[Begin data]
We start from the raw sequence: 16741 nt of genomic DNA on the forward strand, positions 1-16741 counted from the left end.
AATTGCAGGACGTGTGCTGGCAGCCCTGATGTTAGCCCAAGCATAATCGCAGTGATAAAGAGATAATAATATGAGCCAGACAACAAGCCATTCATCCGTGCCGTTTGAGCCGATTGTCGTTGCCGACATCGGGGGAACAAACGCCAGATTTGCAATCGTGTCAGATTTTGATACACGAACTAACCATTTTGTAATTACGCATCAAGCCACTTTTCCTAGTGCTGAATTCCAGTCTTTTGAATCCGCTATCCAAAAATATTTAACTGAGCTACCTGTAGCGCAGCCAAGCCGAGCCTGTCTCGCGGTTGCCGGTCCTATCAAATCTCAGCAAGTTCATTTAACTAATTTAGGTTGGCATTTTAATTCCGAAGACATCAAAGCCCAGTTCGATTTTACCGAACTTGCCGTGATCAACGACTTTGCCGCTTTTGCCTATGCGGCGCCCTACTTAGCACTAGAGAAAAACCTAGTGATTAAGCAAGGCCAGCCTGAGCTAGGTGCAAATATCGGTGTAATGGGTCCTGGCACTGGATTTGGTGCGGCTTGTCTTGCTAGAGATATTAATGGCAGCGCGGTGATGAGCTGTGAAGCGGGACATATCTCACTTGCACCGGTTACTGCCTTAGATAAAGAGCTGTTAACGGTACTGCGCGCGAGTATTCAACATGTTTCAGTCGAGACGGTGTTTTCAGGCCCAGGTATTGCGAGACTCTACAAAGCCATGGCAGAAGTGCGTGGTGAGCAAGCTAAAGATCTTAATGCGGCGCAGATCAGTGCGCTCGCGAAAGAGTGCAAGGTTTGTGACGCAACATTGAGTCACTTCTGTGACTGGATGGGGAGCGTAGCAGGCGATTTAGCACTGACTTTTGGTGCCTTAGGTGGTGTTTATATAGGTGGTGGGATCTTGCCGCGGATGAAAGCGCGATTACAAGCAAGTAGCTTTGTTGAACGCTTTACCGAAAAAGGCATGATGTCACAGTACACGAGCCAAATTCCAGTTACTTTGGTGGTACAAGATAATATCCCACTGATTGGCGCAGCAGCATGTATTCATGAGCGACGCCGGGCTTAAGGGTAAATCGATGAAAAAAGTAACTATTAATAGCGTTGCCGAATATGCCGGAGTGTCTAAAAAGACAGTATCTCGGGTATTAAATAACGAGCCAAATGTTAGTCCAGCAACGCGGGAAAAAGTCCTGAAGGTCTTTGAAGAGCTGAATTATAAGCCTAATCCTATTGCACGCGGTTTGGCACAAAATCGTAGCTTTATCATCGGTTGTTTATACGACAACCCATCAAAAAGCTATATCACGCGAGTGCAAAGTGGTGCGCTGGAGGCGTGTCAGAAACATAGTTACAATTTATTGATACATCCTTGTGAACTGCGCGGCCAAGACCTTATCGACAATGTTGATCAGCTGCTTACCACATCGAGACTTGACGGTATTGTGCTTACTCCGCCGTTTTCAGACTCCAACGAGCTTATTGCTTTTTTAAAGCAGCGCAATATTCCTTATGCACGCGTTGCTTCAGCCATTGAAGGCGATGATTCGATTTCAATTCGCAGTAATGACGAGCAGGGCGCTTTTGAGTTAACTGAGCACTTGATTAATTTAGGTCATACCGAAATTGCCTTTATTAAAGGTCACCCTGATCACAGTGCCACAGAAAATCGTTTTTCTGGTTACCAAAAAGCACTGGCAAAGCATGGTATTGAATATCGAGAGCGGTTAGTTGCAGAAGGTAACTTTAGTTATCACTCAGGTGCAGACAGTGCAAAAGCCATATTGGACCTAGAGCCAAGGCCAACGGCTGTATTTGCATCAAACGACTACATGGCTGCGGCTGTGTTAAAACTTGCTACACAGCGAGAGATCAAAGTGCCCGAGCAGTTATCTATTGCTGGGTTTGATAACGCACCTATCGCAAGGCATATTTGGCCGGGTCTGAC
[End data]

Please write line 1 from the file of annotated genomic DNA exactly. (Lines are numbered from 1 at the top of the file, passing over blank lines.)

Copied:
We start from the raw sequence: 16741 nt of genomic DNA on the forward strand, positions 1-16741 counted from the left end.